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Archaeological records of a highly developed civilization in the area now known as China date back to around 4000 BC, suggesting that the Chinese people have shared a common culture longer than any other people on earth. China's first dynasty, the Shang, is believed to have been established around 1800 BC. At that time, the country remained split into many feudal states. Although the King was recognized for his ritual role, power was dispersed among feudal lords, and warring between feudal states was common.
Around 400 BC, a new class of learned men began to form, giving rise to what is sometimes called the Classic Age of Chinese thought. The most famous of these men was Confucius. Confucius asserted that social harmony depends on each individual understanding and acting in accordance with his or her “station in life.” Confucius’ teachings would have a greater influence on China’s development over the next 2,000 years than perhaps any other man, as Confucianism was the official state teaching from 202 BC to 1911.
In 221 BC, China’s first empire was established in which one emperor ruled over a unified China. The first emperor, Qin Shi Huang Di, centralized political power and standardized language, laws, weights, measures, and coinage. Unfortunately, he also suppressed learning and tried to destroy most religious texts. His dynasty lasted less than 20 years. Although specific Imperial dynasties came in and out of power, the system remained intact until the early part of the 20th century.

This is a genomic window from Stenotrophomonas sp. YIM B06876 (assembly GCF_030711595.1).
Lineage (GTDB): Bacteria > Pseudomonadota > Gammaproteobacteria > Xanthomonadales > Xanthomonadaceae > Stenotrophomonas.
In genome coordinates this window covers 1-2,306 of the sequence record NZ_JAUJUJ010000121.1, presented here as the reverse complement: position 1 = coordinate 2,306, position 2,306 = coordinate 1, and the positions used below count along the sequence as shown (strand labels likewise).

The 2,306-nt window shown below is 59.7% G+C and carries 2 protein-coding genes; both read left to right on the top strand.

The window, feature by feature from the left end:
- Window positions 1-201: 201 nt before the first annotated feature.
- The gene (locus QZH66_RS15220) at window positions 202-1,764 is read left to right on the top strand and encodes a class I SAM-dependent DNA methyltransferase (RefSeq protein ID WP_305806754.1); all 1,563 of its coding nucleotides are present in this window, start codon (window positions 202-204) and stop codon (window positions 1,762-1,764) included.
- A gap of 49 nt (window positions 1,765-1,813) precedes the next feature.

By the dawn of the 20th century, China was wracked with internal rebellion and economic stagnation. A Western-influenced political leader named Sun Yet-sen convinced the Chinese to adopt a republican form of government in 1911, touching off a prolonged period of civil war. In 1949, bolstered by the success of Russia following World War II, Communists rose to power and took control of the government, establishing the People's Republic of China. The first 30 years of rule by the Communist Party were marked by cycles of failed economic policies, disunity, and political purges. In particular the 1960s and early 1970s saw a period of economic, political, and social change known as the Cultural Revolution, described by Mao Zedong (the Chairman of the Communist Party) as a movement to counteract “liberal bourgeoisie” elements that wanted to return to capitalism. Although the Cultural Revolution officially ended in 1969, most historians agree it continued until Mao’s death in 1976.
After Mao’s passing, the backlash from the Cultural Revolution lead to the arrest of four influential Party leaders, called the Gang of Four. The public began to turn away from China dominated communism, and in the mid-1980s, the government adopted far-reaching economic reforms with market-oriented incentives. In 2003, the Party even changed its membership rules to include a new type of member—“red capitalists.” Nonetheless, modern China is still far from being an openly democratic or capitalist society; today they describe their new political system as “socialism with Chinese characteristics.”